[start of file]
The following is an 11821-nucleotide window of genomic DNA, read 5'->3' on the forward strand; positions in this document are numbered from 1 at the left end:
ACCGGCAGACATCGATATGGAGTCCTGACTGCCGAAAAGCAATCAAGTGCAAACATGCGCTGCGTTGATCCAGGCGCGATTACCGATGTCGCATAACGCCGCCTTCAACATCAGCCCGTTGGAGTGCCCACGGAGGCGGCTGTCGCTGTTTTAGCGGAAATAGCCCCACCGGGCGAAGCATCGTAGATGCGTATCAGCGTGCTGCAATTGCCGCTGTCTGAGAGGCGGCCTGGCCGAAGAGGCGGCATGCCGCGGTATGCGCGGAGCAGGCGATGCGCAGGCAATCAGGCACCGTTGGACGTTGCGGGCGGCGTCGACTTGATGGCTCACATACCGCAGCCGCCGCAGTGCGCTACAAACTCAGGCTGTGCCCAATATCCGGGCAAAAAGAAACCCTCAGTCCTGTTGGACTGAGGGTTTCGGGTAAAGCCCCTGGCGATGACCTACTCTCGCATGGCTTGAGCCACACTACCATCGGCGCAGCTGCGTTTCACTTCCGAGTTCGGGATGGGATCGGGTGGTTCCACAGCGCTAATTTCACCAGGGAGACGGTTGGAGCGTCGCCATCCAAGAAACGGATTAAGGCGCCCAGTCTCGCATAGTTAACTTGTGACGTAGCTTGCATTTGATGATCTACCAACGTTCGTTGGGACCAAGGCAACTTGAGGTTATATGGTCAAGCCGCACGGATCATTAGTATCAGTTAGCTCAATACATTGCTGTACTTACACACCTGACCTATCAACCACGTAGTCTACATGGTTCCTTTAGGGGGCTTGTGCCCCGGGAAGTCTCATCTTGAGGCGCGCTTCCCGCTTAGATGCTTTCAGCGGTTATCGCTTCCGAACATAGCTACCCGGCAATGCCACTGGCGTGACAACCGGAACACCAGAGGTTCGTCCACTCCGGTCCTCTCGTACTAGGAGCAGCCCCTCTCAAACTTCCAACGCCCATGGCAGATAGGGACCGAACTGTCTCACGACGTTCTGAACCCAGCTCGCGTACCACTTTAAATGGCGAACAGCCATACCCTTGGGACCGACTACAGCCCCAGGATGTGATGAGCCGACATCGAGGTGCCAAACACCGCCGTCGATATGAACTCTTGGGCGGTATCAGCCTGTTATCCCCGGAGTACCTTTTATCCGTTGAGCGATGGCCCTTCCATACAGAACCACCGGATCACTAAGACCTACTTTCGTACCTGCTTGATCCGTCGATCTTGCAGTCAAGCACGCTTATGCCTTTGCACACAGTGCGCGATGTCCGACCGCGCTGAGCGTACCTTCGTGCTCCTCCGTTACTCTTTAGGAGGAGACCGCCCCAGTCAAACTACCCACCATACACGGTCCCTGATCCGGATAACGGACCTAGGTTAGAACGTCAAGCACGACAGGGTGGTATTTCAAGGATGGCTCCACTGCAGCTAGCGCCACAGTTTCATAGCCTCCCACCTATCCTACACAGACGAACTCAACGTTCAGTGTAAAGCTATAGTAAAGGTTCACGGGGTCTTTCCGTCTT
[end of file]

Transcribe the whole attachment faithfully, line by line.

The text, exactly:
The following is an 11821-nucleotide window of genomic DNA, read 5'->3' on the forward strand; positions in this document are numbered from 1 at the left end:
ACCGGCAGACATCGATATGGAGTCCTGACTGCCGAAAAGCAATCAAGTGCAAACATGCGCTGCGTTGATCCAGGCGCGATTACCGATGTCGCATAACGCCGCCTTCAACATCAGCCCGTTGGAGTGCCCACGGAGGCGGCTGTCGCTGTTTTAGCGGAAATAGCCCCACCGGGCGAAGCATCGTAGATGCGTATCAGCGTGCTGCAATTGCCGCTGTCTGAGAGGCGGCCTGGCCGAAGAGGCGGCATGCCGCGGTATGCGCGGAGCAGGCGATGCGCAGGCAATCAGGCACCGTTGGACGTTGCGGGCGGCGTCGACTTGATGGCTCACATACCGCAGCCGCCGCAGTGCGCTACAAACTCAGGCTGTGCCCAATATCCGGGCAAAAAGAAACCCTCAGTCCTGTTGGACTGAGGGTTTCGGGTAAAGCCCCTGGCGATGACCTACTCTCGCATGGCTTGAGCCACACTACCATCGGCGCAGCTGCGTTTCACTTCCGAGTTCGGGATGGGATCGGGTGGTTCCACAGCGCTAATTTCACCAGGGAGACGGTTGGAGCGTCGCCATCCAAGAAACGGATTAAGGCGCCCAGTCTCGCATAGTTAACTTGTGACGTAGCTTGCATTTGATGATCTACCAACGTTCGTTGGGACCAAGGCAACTTGAGGTTATATGGTCAAGCCGCACGGATCATTAGTATCAGTTAGCTCAATACATTGCTGTACTTACACACCTGACCTATCAACCACGTAGTCTACATGGTTCCTTTAGGGGGCTTGTGCCCCGGGAAGTCTCATCTTGAGGCGCGCTTCCCGCTTAGATGCTTTCAGCGGTTATCGCTTCCGAACATAGCTACCCGGCAATGCCACTGGCGTGACAACCGGAACACCAGAGGTTCGTCCACTCCGGTCCTCTCGTACTAGGAGCAGCCCCTCTCAAACTTCCAACGCCCATGGCAGATAGGGACCGAACTGTCTCACGACGTTCTGAACCCAGCTCGCGTACCACTTTAAATGGCGAACAGCCATACCCTTGGGACCGACTACAGCCCCAGGATGTGATGAGCCGACATCGAGGTGCCAAACACCGCCGTCGATATGAACTCTTGGGCGGTATCAGCCTGTTATCCCCGGAGTACCTTTTATCCGTTGAGCGATGGCCCTTCCATACAGAACCACCGGATCACTAAGACCTACTTTCGTACCTGCTTGATCCGTCGATCTTGCAGTCAAGCACGCTTATGCCTTTGCACACAGTGCGCGATGTCCGACCGCGCTGAGCGTACCTTCGTGCTCCTCCGTTACTCTTTAGGAGGAGACCGCCCCAGTCAAACTACCCACCATACACGGTCCCTGATCCGGATAACGGACCTAGGTTAGAACGTCAAGCACGACAGGGTGGTATTTCAAGGATGGCTCCACTGCAGCTAGCGCCACAGTTTCATAGCCTCCCACCTATCCTACACAGACGAACTCAACGTTCAGTGTAAAGCTATAGTAAAGGTTCACGGGGTCTTTCCGTCTT